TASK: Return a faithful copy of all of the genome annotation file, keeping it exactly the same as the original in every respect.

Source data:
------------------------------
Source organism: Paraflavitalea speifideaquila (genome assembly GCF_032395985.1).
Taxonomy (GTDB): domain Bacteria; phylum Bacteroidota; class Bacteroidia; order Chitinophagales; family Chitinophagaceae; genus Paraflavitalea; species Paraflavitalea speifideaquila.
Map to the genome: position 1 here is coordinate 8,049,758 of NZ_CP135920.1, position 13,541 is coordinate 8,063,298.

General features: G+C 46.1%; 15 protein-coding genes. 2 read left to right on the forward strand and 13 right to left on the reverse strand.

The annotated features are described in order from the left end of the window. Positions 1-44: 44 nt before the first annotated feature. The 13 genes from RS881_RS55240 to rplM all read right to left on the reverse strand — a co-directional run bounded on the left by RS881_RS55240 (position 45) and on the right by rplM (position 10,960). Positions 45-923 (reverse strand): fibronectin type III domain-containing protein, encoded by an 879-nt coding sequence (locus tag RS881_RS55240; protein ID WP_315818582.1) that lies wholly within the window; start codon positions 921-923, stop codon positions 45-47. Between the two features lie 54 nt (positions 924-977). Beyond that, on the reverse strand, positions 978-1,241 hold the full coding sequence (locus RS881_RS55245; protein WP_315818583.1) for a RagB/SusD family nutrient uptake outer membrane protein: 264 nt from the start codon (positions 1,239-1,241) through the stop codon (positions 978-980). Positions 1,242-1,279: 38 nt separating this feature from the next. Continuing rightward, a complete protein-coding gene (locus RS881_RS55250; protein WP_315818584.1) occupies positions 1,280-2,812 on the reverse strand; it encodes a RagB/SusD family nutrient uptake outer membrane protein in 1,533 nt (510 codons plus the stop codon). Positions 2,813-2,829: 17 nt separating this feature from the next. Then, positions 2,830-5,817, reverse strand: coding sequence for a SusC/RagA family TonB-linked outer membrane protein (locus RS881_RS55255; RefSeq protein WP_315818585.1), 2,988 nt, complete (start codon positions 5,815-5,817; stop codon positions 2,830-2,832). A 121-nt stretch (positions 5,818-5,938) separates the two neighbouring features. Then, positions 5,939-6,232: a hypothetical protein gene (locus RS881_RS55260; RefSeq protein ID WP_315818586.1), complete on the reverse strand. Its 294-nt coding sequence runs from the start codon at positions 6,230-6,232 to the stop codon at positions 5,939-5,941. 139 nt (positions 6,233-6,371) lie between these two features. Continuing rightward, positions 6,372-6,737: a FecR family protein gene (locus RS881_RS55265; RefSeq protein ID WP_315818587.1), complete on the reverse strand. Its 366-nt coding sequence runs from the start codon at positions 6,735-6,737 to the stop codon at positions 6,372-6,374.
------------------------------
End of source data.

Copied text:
Source organism: Paraflavitalea speifideaquila (genome assembly GCF_032395985.1).
Taxonomy (GTDB): domain Bacteria; phylum Bacteroidota; class Bacteroidia; order Chitinophagales; family Chitinophagaceae; genus Paraflavitalea; species Paraflavitalea speifideaquila.
Map to the genome: position 1 here is coordinate 8,049,758 of NZ_CP135920.1, position 13,541 is coordinate 8,063,298.

General features: G+C 46.1%; 15 protein-coding genes. 2 read left to right on the forward strand and 13 right to left on the reverse strand.

The annotated features are described in order from the left end of the window. Positions 1-44: 44 nt before the first annotated feature. The 13 genes from RS881_RS55240 to rplM all read right to left on the reverse strand — a co-directional run bounded on the left by RS881_RS55240 (position 45) and on the right by rplM (position 10,960). Positions 45-923 (reverse strand): fibronectin type III domain-containing protein, encoded by an 879-nt coding sequence (locus tag RS881_RS55240; protein ID WP_315818582.1) that lies wholly within the window; start codon positions 921-923, stop codon positions 45-47. Between the two features lie 54 nt (positions 924-977). Beyond that, on the reverse strand, positions 978-1,241 hold the full coding sequence (locus RS881_RS55245; protein WP_315818583.1) for a RagB/SusD family nutrient uptake outer membrane protein: 264 nt from the start codon (positions 1,239-1,241) through the stop codon (positions 978-980). Positions 1,242-1,279: 38 nt separating this feature from the next. Continuing rightward, a complete protein-coding gene (locus RS881_RS55250; protein WP_315818584.1) occupies positions 1,280-2,812 on the reverse strand; it encodes a RagB/SusD family nutrient uptake outer membrane protein in 1,533 nt (510 codons plus the stop codon). Positions 2,813-2,829: 17 nt separating this feature from the next. Then, positions 2,830-5,817, reverse strand: coding sequence for a SusC/RagA family TonB-linked outer membrane protein (locus RS881_RS55255; RefSeq protein WP_315818585.1), 2,988 nt, complete (start codon positions 5,815-5,817; stop codon positions 2,830-2,832). A 121-nt stretch (positions 5,818-5,938) separates the two neighbouring features. Then, positions 5,939-6,232: a hypothetical protein gene (locus RS881_RS55260; RefSeq protein ID WP_315818586.1), complete on the reverse strand. Its 294-nt coding sequence runs from the start codon at positions 6,230-6,232 to the stop codon at positions 5,939-5,941. 139 nt (positions 6,233-6,371) lie between these two features. Continuing rightward, positions 6,372-6,737: a FecR family protein gene (locus RS881_RS55265; RefSeq protein ID WP_315818587.1), complete on the reverse strand. Its 366-nt coding sequence runs from the start codon at positions 6,735-6,737 to the stop codon at positions 6,372-6,374.